The Sagarmala programme was launched by the Ministry of Shipping in July 2015 to harness the potential of the country’s 7,500 km long coastline, 14,500 km of conceivably navigable waterways, and a strategic location on key international maritime trade routes. The prime objective of the programme is to promote port-led direct and indirect development, and to provide infrastructure for transportation of goods to and from ports quickly, efficiently and cost effectively. The four pillars of the programme are port modernisation and new port development, port connectivity enhancement, port-led industrialisation, and coastal community development. Progress has been more visible in its port modernisation component than in the other areas.
As of February 15, 2021, the Sagarmala programme includes 514 projects, entailing an investment of about Rs 4.97 trillion. Of this, a total of 149 projects have already been completed. Of the completed projects, about 57 per cent are port modernisation projects, and 26.17 per cent are port connectivity projects. The remaining 365 projects are currently at various stages of implementation. Owing to the Covid-19 pandemic, project implementation under the programme will witness a delay of at least six months to one year. Meanwhile, disruptions in supply chains and a lack of available workforce during the second wave of the pandemic may lead to further delays.
Upcoming opportunities and outlook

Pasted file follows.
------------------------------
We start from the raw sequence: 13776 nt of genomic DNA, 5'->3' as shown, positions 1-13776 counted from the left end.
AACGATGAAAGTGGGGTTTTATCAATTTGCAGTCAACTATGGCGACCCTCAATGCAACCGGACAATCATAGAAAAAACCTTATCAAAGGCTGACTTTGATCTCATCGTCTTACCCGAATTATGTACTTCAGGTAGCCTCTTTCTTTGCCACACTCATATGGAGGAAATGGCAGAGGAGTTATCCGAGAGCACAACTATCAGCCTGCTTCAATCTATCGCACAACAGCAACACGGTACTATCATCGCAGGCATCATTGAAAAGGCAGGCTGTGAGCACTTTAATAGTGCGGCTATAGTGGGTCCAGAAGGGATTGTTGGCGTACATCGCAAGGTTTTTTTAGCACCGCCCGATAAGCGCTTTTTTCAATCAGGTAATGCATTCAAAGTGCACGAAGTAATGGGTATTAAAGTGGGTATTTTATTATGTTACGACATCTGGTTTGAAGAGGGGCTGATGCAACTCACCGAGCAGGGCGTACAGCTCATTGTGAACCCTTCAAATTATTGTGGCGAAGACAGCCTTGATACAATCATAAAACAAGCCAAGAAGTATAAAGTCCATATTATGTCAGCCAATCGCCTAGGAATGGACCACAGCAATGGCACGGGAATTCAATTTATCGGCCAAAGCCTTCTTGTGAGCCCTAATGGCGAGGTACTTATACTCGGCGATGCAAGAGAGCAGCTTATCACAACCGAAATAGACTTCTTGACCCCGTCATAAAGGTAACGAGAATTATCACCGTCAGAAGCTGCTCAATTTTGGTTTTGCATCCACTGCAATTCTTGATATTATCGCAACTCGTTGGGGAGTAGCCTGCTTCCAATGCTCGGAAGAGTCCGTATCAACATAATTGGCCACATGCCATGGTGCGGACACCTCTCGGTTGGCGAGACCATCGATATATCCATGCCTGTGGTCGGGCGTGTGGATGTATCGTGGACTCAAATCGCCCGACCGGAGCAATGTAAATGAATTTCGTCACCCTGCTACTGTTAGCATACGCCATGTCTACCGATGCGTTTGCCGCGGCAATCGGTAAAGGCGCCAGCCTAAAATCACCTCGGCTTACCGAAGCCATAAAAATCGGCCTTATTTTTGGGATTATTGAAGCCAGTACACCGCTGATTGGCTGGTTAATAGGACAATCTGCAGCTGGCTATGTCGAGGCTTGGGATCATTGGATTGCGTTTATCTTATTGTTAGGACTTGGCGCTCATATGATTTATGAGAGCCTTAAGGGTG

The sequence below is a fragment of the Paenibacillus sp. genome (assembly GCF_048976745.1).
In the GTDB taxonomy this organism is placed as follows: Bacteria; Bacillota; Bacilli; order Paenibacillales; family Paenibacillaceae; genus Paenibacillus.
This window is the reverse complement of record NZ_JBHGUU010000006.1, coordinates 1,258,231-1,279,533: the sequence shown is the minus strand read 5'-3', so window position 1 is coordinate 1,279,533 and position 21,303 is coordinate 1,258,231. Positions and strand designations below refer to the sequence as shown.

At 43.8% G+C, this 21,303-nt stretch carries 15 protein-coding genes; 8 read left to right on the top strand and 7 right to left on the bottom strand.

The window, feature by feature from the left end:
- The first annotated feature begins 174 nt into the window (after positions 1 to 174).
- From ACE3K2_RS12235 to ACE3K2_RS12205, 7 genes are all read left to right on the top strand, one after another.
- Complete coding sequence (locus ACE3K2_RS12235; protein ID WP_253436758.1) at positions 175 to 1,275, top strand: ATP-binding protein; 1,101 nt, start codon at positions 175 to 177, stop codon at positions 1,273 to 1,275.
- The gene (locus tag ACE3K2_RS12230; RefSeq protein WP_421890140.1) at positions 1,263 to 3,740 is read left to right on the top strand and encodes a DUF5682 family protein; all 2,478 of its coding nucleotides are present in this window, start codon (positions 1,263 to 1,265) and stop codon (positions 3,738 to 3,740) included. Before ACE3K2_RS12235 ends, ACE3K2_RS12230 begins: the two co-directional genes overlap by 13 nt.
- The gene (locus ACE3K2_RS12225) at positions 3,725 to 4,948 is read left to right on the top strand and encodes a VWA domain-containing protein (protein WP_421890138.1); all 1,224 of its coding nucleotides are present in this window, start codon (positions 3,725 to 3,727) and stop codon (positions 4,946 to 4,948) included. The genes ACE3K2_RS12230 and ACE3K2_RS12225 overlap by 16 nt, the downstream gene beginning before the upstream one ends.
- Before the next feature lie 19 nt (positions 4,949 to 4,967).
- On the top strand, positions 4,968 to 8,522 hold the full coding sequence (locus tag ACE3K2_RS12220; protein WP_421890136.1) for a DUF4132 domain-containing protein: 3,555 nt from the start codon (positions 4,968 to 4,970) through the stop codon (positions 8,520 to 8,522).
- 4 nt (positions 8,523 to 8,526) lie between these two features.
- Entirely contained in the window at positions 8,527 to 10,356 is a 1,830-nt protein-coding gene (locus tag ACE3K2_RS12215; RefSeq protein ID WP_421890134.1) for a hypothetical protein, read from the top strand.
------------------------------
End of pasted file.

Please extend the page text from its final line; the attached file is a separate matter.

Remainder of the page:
With a robust pipeline of projects, opportunities exist for various stakeholders across the maritime chain. According to India Infrastructure Research, 249 projects under the Sagarmala programme are in the pipeline at various stages (detailed project report [DPR] preparation, DPR prepared and under tendering). These projects are expected to entail an investment of Rs 2.39 trillion. Of the upcoming projects, 91 are under the port modernisation component of the programme and will be implemented at a cost of about Rs 863 billion. They will offer significant opportunities for technology and equipment providers. The emerging trend of replacing old equipment, and deploying efficient equipment and port automation systems has created significant demand for new specialised equipment. The upcoming greenfield ports also offer ample opportunities to technology providers, as they are being developed to match global standards.
Going forward, the Sagarmala programme is certainly going to provide a much-needed fillip to the port sector. However, given the large variety of projects, the requirement of massive project investments and the need for effective coordination between the central and state governments, the actual materialisation of projects could take more time than envisaged. Meanwhile, obtaining environmental clearances and acquiring land still remain difficult, especially for greenfield projects. Such challenges need to be addressed in order to ensure timely completion of projects under the programme.